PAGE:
PARIS, July 5 (Reuters) – French couture house Christian Dior kicked off Paris fashion week on Monday with an in-person runway show drawing celebrities to the front-row in an attempt to revive a touch of pre-pandemic glamour.
Actresses Jessica Chastain, Cara Delevingne, Monica Bellucci and Florence Pugh were among the limited crowd who lined the catwalk at Dior’s Fall/Winter 2021-2022 haute couture collection.
“I am just very happy to be in a room with people and look at incredible pieces,” said Chastain after the show, which she said was her first public event since the pandemic.
Designer Maria Grazia Chiuri told Reuters she wanted fabrics to be front and centre. An audience in the room could appreciate the detail and the tactile nature of the fabric in a way that does not come across online or in video footage.
Tweed ensembles, from jackets to hats resembling horse riding helmets, took the stage in a patchwork of muted tones.
Models showed vegetal prints on a velvet and satin coat. For evening looks, there were long skirts embroidered with feathers and sheer pleated long dresses in silk gauze.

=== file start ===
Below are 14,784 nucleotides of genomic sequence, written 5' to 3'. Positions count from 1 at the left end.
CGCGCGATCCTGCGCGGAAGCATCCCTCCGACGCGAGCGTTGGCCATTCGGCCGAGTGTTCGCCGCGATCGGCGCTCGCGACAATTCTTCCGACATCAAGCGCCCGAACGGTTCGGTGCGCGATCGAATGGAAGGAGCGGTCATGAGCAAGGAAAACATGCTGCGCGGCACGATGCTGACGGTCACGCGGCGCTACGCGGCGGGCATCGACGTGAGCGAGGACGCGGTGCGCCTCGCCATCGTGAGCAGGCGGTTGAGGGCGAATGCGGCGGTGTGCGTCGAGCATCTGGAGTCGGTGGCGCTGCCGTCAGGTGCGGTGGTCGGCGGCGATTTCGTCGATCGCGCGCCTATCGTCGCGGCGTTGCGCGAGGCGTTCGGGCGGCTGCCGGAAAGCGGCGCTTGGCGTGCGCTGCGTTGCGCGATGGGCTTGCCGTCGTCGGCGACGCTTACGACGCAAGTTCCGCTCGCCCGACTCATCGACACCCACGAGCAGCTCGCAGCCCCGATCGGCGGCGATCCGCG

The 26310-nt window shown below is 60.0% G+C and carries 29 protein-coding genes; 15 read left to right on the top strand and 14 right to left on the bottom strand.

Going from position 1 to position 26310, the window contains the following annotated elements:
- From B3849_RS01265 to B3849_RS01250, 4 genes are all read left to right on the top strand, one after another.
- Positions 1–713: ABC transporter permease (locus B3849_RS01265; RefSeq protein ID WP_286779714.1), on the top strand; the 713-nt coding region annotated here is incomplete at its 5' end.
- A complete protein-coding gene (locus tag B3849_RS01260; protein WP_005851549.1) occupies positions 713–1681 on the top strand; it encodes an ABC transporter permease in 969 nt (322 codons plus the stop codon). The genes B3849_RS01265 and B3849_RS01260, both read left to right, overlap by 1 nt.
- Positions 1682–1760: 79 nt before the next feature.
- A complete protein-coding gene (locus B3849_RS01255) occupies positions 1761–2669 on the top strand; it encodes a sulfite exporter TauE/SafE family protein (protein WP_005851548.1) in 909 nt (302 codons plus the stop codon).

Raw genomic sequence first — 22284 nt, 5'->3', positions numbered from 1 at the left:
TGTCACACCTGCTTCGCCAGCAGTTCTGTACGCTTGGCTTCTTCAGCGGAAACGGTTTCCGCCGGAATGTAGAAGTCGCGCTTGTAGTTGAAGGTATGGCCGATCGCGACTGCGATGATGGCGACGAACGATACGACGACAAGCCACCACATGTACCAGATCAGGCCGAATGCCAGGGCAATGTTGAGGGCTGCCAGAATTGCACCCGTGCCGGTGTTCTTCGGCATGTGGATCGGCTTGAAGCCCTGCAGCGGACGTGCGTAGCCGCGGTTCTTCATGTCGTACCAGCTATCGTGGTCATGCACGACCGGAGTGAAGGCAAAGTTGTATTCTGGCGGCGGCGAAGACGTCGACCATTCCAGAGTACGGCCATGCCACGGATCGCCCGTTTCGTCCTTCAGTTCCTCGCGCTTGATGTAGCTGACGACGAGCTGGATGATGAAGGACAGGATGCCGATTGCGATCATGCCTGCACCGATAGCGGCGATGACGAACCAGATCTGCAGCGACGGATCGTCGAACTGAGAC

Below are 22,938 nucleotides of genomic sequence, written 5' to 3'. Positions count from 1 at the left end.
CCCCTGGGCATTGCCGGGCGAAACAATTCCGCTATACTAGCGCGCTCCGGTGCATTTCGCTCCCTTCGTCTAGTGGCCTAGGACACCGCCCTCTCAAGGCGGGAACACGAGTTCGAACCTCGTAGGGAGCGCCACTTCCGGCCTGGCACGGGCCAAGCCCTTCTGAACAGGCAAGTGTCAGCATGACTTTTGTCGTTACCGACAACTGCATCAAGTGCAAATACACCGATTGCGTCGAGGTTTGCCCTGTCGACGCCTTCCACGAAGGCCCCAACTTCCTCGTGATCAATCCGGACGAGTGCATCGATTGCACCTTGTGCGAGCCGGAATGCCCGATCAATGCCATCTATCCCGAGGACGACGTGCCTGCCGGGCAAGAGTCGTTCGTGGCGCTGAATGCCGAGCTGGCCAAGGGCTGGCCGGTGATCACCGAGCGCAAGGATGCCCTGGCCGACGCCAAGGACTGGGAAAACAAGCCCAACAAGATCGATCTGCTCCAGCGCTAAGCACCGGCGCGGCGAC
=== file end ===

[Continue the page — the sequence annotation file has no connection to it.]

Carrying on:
In past months, fashion brands have showcased their collections in online-only formats such as short films.
With vaccinations progressing and lockdowns loosening, fashion is tiptoeing its way back to traditional catwalk shows, for now mixing live audiences and online presentation.
“We are all very emotional,” said Chiuri.
“There are so many people that work on the collection. We were happy to realise beautiful films but it was just a little bit impersonal. [Everyone] is really proud to the see the show, be backstage, live the moment with our clients, the press, our friends. In one year and a half, we lost a lot of these human contacts,” she said.
LVMH (LVMH.PA)-owned Dior staged the show in the gardens of Paris’ Rodin museum inside a temporary structure covered with embroidery designed by the French artist Eva Jospin, and made by Indian craftswomen.
Paris Fashion Week runs until July 8.
Reporting by Laetitia Volga; Editing by Christian Lowe and Giles Elgood
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